In recent weeks, Juan Plascencia has noticed the posts on his Facebook feed from his fellow DACA recipients sound more and more distressed.
“There’s a lot of confusion,” said Plascencia, a 27-year-old musician and master’s student in education whose protections under the Obama administration’s Deferred Action for Childhood Arrivals run out in February. “People are saying it’s over.”
Plascencia tries to remind his friends that the Trump administration had already begun last year to wind down the program, which provides protection from deportation for two years and work permits, when it rescinded it, with a short window to renew for those whose protections were expiring.
The program has protected hundreds of thousands of immigrants who came to the country as young people since it was announced in 2012.
But Plascencia himself has grown more anxious as the days grew closer to Wednesday, when US District Judge Andrew Hanen will take up up arguments from Texas and a handful of other states, calling for the program to be shut down. Hanen is the same judge who stopped the Obama administration from expanding DACA and providing protections to migrants’ parents as well.
“I’m not losing hope,” Plascencia, who came to the country with his parents as a four-year-old, said. “I’m just tired.”
For advocates and recipients of the protections, the hearing Wednesday is the latest turn in 18 months of twists over the future of the program and the fate of DACA holders. Since Attorney General Jeff Sessions announced in September that the Trump administration was ending the program, a federal court in California has issued an injunction forcing the administration to re-open renewal applications for those who already have it. Since then, more than 70,000 recipients have renewed successfully.
Then, last week, a federal court gave the administration until later this month to appeal an order that would re-open the entire program, including protections for first-time applicants.
Sessions said he strongly disagreed with the ruling. “The executive branch’s authority to simply rescind a policy, established only by a letter from the Secretary of the Department of Homeland Security, is clearly established,” he said in a statement. “The last administration violated its duty to enforce our immigration laws by directing and implementing a categorical, multipronged non-enforcement immigration policy for a massive group of illegal aliens.”
Whether Hanen decides to order the program be closed on Wednesday or not, advocates and experts predict he will eventually support the challenge from Texas. The resulting conflicting injunctions could end up in the Supreme Court.
“There are a lot of unknowns,” said Josh Breisblatt, a policy analyst at the American Immigration Council. “Up to 700,000 have DACA, and the potential fate of that status could be up in the air tomorrow.”
In briefing the court earlier this year on what it’s looking for Hanen to do in the case, the Justice Department noted “that courts have typically held” in “similar situations” that “the appropriate course is for a district court to refrain from issuing a conflicting injunction.”
Nonetheless, the Justice Department went on to lay out a roadmap for how they would like Hanen to proceed “if this Court decides that preliminary injunctive relief is appropriate.” If so, the lawyers wrote, they would ask that Hanen put his ruling on hold for 14 days “so the United States can seek stays of all the DACA injunctions in the respective courts of appeals and the Supreme Court.”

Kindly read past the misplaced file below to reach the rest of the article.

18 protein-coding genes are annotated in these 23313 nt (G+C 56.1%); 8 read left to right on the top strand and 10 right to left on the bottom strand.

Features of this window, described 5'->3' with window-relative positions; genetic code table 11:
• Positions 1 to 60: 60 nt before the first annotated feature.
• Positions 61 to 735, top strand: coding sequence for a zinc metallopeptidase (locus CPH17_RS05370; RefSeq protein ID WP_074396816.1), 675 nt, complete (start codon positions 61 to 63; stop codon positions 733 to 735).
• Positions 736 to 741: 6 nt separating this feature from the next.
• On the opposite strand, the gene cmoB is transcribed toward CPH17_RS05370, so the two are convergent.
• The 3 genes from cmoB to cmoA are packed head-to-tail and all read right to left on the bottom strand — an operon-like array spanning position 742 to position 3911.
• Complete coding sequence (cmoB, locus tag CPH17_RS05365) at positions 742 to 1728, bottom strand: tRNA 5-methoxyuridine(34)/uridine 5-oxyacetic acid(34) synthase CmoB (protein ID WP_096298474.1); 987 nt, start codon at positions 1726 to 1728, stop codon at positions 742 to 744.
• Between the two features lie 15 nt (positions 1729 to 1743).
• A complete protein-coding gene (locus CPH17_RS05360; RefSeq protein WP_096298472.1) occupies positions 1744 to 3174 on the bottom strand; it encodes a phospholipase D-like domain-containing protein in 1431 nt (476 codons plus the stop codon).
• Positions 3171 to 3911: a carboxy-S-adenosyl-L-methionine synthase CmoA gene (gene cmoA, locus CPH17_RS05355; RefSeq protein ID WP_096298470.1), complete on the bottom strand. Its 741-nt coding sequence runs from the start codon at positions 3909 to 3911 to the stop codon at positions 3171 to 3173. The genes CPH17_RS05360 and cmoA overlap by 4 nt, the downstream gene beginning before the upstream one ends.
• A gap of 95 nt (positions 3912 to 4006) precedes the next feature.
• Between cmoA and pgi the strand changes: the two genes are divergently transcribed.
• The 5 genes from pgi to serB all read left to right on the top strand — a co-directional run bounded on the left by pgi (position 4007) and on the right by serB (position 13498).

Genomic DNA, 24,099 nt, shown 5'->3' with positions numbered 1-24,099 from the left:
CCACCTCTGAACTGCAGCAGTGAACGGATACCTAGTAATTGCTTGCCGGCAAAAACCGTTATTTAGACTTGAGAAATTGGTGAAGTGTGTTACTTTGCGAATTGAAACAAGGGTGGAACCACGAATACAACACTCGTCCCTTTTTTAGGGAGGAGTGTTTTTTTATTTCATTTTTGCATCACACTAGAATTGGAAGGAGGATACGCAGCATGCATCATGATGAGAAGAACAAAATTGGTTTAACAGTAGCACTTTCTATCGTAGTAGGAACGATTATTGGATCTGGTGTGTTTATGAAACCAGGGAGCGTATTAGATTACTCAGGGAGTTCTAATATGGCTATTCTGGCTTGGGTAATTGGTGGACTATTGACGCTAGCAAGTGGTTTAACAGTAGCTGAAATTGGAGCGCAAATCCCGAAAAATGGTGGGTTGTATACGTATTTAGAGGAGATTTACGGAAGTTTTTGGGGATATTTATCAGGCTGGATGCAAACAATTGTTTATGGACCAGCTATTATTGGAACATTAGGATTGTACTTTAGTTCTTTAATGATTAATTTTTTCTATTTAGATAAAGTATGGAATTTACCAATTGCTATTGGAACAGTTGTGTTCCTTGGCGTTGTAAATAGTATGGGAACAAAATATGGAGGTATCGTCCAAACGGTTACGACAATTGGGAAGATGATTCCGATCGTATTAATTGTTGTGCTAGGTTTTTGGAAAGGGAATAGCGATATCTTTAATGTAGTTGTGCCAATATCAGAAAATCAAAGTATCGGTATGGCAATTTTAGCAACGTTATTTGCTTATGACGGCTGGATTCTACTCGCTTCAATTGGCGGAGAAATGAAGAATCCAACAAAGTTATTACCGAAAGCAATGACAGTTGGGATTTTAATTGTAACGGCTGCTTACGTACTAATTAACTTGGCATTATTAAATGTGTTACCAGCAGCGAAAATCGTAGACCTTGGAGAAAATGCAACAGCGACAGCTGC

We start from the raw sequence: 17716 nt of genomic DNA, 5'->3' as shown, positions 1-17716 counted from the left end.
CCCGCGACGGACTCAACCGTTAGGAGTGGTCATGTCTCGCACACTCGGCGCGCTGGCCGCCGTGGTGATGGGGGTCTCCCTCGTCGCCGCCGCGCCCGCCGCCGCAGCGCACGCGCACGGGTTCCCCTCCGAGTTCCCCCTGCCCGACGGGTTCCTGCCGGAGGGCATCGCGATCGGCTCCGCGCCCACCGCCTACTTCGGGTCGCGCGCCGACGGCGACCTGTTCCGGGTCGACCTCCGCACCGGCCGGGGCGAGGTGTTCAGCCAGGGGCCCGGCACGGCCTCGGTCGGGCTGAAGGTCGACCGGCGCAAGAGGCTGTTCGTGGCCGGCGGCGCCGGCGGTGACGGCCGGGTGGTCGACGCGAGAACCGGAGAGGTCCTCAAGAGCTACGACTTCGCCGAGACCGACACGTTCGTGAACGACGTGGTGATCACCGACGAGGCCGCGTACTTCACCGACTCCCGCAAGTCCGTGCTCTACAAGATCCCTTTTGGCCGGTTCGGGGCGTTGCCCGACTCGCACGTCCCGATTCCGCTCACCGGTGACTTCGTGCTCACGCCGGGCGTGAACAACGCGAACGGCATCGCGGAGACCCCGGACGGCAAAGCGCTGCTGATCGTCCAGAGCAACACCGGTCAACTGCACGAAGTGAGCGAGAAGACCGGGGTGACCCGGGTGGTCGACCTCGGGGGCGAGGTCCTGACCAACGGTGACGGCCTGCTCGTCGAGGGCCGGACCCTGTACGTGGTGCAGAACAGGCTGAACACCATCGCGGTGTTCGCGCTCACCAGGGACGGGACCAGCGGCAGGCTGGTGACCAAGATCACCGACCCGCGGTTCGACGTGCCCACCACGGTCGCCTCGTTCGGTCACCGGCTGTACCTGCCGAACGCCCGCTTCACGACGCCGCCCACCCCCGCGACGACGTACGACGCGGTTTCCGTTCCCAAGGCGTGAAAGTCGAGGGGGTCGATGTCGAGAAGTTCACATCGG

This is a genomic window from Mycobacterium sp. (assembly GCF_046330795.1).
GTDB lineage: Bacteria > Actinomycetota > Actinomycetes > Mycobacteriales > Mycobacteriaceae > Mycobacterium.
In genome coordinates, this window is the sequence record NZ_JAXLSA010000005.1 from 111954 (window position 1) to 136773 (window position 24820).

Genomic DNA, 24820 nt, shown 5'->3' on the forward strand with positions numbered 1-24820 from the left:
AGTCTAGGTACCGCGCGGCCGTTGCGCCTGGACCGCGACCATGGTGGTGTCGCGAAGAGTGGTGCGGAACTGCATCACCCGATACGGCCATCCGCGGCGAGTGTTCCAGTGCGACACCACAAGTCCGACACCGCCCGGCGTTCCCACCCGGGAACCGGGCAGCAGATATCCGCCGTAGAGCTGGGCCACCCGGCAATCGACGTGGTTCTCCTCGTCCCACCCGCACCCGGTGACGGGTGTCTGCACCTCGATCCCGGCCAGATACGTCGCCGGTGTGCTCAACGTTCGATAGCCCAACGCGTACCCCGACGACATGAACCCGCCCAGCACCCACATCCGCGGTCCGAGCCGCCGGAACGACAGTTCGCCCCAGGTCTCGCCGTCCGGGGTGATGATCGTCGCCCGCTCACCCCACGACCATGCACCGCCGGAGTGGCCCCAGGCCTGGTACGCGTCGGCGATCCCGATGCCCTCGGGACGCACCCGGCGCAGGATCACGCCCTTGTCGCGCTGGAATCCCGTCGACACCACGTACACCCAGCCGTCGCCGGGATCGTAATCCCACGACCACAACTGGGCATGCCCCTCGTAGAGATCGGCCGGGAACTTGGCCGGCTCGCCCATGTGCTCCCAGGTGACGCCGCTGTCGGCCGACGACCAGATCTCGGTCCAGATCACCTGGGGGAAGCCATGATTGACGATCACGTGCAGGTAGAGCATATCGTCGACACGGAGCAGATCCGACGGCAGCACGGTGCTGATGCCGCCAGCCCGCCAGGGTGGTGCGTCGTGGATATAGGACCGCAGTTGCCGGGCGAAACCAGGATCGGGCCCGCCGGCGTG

Such a ruling — even if put on hold — would lead to a significant amount of quick-moving legal action in the coming weeks, as supporters of DACA fight to keep injunctions against the Trump administration policy in place and opponents fight to enforce a potential injunction of DACA itself from Hanen.
An added wrinkle could come as requests approach the Supreme Court. With only eight justices currently on the court due to Justice Anthony Kennedy’s retirement, at least one of the four more liberal justices would have to join the more conservative justices or vice versa in order to reach a definitive ruling on what the government would be responsible for doing while the litigation plays out.
Ana DeLeon, a 21-year-old senior at St. Edwards University in Texas, who is studying political economy, is one of the people who fears what’s next. Her protections run until October 2019 but she’s planning on applying for a renewal on Wednesday for fear of what could happen to the program.
When the Trump administration announced it was closing down DACA, DeLeon feared leaving the house. “I thought, ‘If I get pulled over, I’m getting deported.’ I don’t know why but my mind just rewired itself to believe that that was my destiny.”
In the meantime, DeLeon has tracked the legal rulings closely, even starting up a litigation tracker she shares with other recipients across the country. She’s been waiting for the hearing in Texas.
“I’m worried about what tomorrow will bring and I just hope and pray that it won’t be as bad as people are predicting it to be,” she said. “I hope that one day in the future I can finally breathe and feel like I belong here.
Regardless of what happens, the waiting for Dreamers will likely continue.
“The confusion and its cruel impact on DACA recipients and hopeful recipients will persist tomorrow and for a long time thereafter,” predicted León Rodriguez, who headed the US Citizenship and Immigration Services agency from 2014 to 2017.